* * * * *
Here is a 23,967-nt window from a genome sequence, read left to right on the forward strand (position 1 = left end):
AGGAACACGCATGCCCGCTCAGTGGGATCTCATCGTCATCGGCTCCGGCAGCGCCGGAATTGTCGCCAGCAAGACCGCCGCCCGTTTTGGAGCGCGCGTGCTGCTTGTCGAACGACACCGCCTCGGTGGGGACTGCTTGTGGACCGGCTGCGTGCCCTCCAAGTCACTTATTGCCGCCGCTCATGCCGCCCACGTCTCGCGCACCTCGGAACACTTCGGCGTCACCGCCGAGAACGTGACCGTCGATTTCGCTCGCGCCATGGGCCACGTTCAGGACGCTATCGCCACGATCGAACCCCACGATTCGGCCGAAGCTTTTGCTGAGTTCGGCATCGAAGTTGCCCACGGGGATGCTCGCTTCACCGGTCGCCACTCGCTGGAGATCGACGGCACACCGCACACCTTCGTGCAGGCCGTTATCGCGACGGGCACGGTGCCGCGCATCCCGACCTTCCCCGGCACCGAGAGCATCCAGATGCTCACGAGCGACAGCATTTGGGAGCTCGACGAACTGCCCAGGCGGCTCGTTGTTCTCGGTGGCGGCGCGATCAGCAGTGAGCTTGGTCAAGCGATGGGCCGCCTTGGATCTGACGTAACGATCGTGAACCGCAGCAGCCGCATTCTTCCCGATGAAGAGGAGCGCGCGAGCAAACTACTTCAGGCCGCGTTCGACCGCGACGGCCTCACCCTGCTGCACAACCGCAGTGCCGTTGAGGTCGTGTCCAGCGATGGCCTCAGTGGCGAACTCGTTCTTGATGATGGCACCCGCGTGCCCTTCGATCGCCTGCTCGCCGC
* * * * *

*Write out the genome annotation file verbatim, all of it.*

Here is a 23,967-nt window from a genome sequence, read left to right on the forward strand (position 1 = left end):
AGGAACACGCATGCCCGCTCAGTGGGATCTCATCGTCATCGGCTCCGGCAGCGCCGGAATTGTCGCCAGCAAGACCGCCGCCCGTTTTGGAGCGCGCGTGCTGCTTGTCGAACGACACCGCCTCGGTGGGGACTGCTTGTGGACCGGCTGCGTGCCCTCCAAGTCACTTATTGCCGCCGCTCATGCCGCCCACGTCTCGCGCACCTCGGAACACTTCGGCGTCACCGCCGAGAACGTGACCGTCGATTTCGCTCGCGCCATGGGCCACGTTCAGGACGCTATCGCCACGATCGAACCCCACGATTCGGCCGAAGCTTTTGCTGAGTTCGGCATCGAAGTTGCCCACGGGGATGCTCGCTTCACCGGTCGCCACTCGCTGGAGATCGACGGCACACCGCACACCTTCGTGCAGGCCGTTATCGCGACGGGCACGGTGCCGCGCATCCCGACCTTCCCCGGCACCGAGAGCATCCAGATGCTCACGAGCGACAGCATTTGGGAGCTCGACGAACTGCCCAGGCGGCTCGTTGTTCTCGGTGGCGGCGCGATCAGCAGTGAGCTTGGTCAAGCGATGGGCCGCCTTGGATCTGACGTAACGATCGTGAACCGCAGCAGCCGCATTCTTCCCGATGAAGAGGAGCGCGCGAGCAAACTACTTCAGGCCGCGTTCGACCGCGACGGCCTCACCCTGCTGCACAACCGCAGTGCCGTTGAGGTCGTGTCCAGCGATGGCCTCAGTGGCGAACTCGTTCTTGATGATGGCACCCGCGTGCCCTTCGATCGCCTGCTCGCCGC